Ladbrokes will not be fined for telling the victims of a £1m ($1.3m) theft that they would only receive compensation if they did not report the incident to the national regulator.
The United Kingdom Gambling Commission (UKGC) has been investigating into the matter since 2018. The story was initially broken by The Guardian, which revealed how Ladbrokes encouraged a gambling addict named Tony Parente, as well as the people this man stole from to fund his addiction, to sign non-disclosure agreements (NDAs).
The UKGC has given prior guidance to gambling companies over the use of NDAs. The commission recently wrote to Parente saying that Ladbrokes won’t be facing any sanctions over its use of NDAs in this case.
Parente was told by the UKGC that it was
satisfied that the NDA you were signatory of did not breach any of our license conditions or regulatory requirements.”
Reaction to the decision
Labour MP Carolyn Harris is the chair of a parliamentary group relating to gambling harm. She says that the decision to not fine Ladbrokes is not a good one.
Harris said: “Until we reshape the gambling regulations in this country, the industry will continue to exploit and hold vulnerable gamblers to ransom.”
She went on to say that the commission is complicit in the abuse of power and the abuse of individuals.
The UKGC responds
The UKGC did issue its own response to this issue. It said that the operator had fully reported all details and that Ladbrokes has since been given advice about their conduct relating to the use of NDAs, stating:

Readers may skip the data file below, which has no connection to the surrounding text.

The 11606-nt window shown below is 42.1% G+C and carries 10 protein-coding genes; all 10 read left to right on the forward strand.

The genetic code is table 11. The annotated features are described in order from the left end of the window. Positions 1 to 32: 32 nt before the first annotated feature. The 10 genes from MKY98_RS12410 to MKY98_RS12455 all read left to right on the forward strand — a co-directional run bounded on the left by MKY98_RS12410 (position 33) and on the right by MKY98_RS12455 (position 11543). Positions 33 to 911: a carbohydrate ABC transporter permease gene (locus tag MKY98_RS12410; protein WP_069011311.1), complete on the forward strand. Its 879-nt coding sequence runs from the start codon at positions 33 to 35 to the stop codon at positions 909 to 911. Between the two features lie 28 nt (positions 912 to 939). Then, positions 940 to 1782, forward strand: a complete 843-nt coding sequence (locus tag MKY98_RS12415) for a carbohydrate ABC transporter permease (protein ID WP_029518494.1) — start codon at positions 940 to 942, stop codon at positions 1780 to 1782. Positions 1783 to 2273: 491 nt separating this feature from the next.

We have also ensured that all future NDAs make clear that parties to the agreement can inform the relevant regulator.”
The case is still not fully closed. Ladbrokes may still be on the receiving end of a fine. This is for encouraging Parente to continue betting by giving him bonuses, cashback on his losses, and numerous free gifts.
Further details about this incident
He did highlight apparent inadequacies on Ladbroke’s part to identify his spiral into addiction.
Parente said: “The scary thing is that the increase in time and money I spent gambling was huge. I cannot believe it was not noticed and checked. I should have been asked questions.”
Five victims made a complaint about Ladbrokes accepting stolen funds. This led to the bookmaker saying it would pay a total compensation of £975,000 ($1.25m). However, this was conditional on the victims agreeing to “not to bring any complaint or make any report to any regulator in relation to the claim.”
Also as part of this proposed agreement, the victims would not assist any other party in making a similar claim against the company.